Entrepreneurship BBS204

Start or Grow Your Own Business

Discover how to become an entrepreneur and maximise your chances of business success. In this course, you'll learn about market research, how to investigate opportunities, how to assess factors for good decision-making, and more.

Course Duration: 100 hours

Course Structure

There are 10 lessons in this course.

  1. Scope and Nature of Entrepreneurship
    • What is an Entrepreneur?
    • Types of Entrepreneurs
    • Factors Affecting Entrepreneurial Success
    • Sources for Business Ideas
    • Intrepreneurs
    • Ethics
    • Entrepreneurial Process
  2. Is Entrepreneurship Right for You?
    • Reasons for Becoming an Entrepreneur
    • Skills Needed by Entrepreneurs
    • Determining How Suited You are to Being an Entrepreneur
  3. Evaluating Entrepeneurial Opportunities
    • Questions To Consider
    • Assessing Opportunities
    • Entrepreneurial Life Cycles
  4. The Nature and Scope of Market Research
    • Obtain, Analyse, and Interpret the information necessary
    • Who Will Buy Your Products and/or Services
    • What Do They Want
    • Market Research Steps
    • Types of Market Research (Market Research, Product Research, Promotions Research, Sales Research, Company Research)
    • Gathering Data (Primary Data, Secondary Data)
    • What Needs Research (Physical Attributes, Behavioural Characteristics of Customers, Identifying Best Prospects)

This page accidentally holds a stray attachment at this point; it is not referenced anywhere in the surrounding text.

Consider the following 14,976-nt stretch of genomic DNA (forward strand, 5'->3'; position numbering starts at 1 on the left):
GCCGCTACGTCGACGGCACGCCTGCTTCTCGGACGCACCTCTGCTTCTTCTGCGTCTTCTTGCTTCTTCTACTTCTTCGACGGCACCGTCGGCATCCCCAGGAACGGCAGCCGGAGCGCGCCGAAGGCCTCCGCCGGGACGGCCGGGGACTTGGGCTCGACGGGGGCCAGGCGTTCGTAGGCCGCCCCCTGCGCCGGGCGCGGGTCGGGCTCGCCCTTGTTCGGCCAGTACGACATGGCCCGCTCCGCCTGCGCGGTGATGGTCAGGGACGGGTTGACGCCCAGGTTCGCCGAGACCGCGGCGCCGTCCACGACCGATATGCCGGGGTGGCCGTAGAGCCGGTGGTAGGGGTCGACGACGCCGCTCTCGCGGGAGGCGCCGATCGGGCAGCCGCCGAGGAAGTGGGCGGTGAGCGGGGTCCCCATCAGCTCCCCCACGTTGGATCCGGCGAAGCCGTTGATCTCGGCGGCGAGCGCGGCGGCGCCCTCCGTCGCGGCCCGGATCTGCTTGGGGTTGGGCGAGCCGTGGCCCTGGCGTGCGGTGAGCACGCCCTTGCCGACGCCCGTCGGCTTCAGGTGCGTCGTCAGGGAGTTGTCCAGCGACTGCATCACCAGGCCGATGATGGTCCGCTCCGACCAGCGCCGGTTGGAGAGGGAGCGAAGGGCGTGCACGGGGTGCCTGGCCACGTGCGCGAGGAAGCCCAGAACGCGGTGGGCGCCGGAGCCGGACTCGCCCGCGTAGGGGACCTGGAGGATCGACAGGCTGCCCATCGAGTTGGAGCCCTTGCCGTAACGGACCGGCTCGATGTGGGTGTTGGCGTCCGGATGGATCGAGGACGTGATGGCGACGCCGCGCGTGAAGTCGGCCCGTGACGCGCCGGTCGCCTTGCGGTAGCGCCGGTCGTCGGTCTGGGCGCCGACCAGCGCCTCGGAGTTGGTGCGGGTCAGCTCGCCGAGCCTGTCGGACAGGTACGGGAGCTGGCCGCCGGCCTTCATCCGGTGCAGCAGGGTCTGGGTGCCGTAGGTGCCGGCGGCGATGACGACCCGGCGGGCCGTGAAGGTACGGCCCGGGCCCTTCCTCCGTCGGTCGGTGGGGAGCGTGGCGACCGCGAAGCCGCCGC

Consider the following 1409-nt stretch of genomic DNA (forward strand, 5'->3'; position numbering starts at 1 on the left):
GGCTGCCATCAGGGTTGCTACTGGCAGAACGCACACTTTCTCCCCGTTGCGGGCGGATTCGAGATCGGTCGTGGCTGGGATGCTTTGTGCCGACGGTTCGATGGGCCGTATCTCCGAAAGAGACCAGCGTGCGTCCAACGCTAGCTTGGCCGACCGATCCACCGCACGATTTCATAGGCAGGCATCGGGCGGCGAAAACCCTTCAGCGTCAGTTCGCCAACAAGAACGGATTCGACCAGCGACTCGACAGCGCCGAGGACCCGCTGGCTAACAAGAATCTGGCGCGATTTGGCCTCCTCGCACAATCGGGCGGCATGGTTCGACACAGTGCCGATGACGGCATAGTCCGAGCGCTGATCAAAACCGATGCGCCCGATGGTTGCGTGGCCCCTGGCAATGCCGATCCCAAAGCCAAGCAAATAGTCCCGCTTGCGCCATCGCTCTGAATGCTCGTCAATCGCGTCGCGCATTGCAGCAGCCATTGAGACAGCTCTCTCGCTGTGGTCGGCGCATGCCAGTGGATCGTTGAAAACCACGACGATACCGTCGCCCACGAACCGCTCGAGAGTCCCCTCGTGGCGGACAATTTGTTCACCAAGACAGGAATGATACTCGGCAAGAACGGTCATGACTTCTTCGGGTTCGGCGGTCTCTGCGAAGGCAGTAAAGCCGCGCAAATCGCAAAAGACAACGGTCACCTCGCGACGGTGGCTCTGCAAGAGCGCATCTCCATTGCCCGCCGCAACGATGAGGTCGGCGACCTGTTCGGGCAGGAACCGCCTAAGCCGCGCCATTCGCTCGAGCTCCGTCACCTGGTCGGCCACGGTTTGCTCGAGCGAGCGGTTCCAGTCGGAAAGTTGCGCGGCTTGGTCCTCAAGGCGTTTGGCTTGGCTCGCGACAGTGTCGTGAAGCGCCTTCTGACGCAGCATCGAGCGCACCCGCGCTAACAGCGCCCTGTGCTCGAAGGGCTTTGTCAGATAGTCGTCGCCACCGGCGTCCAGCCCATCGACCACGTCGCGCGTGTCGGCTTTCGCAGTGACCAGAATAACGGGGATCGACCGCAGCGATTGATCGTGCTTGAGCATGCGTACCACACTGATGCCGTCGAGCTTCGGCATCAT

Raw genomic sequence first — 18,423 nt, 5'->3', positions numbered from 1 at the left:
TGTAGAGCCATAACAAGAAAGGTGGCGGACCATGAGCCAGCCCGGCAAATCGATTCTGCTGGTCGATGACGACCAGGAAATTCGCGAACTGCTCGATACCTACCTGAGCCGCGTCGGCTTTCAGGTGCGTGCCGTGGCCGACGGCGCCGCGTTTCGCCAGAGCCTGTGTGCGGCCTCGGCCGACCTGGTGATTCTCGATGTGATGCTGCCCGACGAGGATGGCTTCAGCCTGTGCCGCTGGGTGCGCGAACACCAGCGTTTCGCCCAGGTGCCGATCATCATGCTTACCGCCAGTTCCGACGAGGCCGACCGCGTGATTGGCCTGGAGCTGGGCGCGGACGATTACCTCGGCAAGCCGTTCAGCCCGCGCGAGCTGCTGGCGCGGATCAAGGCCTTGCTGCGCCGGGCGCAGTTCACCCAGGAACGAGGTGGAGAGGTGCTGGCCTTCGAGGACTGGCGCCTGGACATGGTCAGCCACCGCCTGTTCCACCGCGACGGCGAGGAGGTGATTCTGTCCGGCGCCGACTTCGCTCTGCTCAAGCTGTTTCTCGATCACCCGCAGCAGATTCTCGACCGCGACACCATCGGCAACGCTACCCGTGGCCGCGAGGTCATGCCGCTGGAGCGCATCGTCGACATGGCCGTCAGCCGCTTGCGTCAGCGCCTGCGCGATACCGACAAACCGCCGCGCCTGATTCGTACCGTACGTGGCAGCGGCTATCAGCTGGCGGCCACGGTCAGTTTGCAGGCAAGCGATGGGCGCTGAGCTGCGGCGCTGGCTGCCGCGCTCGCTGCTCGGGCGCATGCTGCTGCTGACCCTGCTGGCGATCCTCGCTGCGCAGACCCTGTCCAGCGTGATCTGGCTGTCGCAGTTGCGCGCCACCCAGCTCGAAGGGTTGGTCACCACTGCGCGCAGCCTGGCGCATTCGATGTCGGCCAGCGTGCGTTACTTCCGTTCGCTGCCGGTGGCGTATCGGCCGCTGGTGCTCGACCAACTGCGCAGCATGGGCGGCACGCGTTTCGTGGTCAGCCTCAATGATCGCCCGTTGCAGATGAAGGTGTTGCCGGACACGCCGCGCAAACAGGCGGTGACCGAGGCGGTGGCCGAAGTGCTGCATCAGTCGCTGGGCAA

• The Research Process
    • Statistics
    • Researching Competitors
    • Tracking Trends
    • Staying Ahead of Trends
    • Questionnaires
  5. Getting to Understand Intellectual Property
    • Copyright
    • Contract Law
    • Public Domain
    • Right to Privacy
    • Law & the Internet
    • Electronic Publishing
    • Patents
    • Designs
    • Trademarks
  6. Legal and Ethical Concerns
    • Types of Business (Sole Trader, Partnership, Private Limited Companies, Public Limited Companies)
    • Terminology
    • Legal Obligations
  7. Business Operations
    • Goals and Objectives
    • Resources –Premises, Equipment, etc
    • Stock and Suppliers
    • Identifying Business Functions
    • Thinking About Expenses & Costs
    • Dealing with Fluctuations in Demand
  8. Business and Financial Planning
    • What is a Business Plan
    • Venture Capital
    • Forcasting
    • Setting Goals
    • Policies
    • Scheduling
    • Budgeting
    • Developing Procedures
    • What to include in a Business Plan
  9. Marketing and Selling
    • Gathering Information
    • Identifying Key Issues
    • Developing Strategies and Actions
    • Market Opportunity Analysis
    • Determine a Target Market
    • Engineer a Target Market
    • Market Objectives
  10. How to Launch a Venture
    • Launching
    • Start Up Assistance
    • Being Prepared for Change
    • Prepare Contingency Plans in Advance
    • Using Assets Well
    • Think Laterally
    • Core Business Focus
    • Taking Calculated Risks

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What Makes an Entrepreneur Successful?

According to the Austrian economist Joseph Schumpete to truly be an entrepreneur means that you need to come up with:

  • New products
  • New production methods
  • New markets
  • New forms of organization

In order to achieve this you require innovation – through the creation of new demand and supply of products that have greater value to the customer, and by generating the highest possible returns at lowest possible production costs, the successful entrepreneur can create wealth as a result. Innovation includes products but also services or even new business processes that increase efficiency in the delivery of products or services.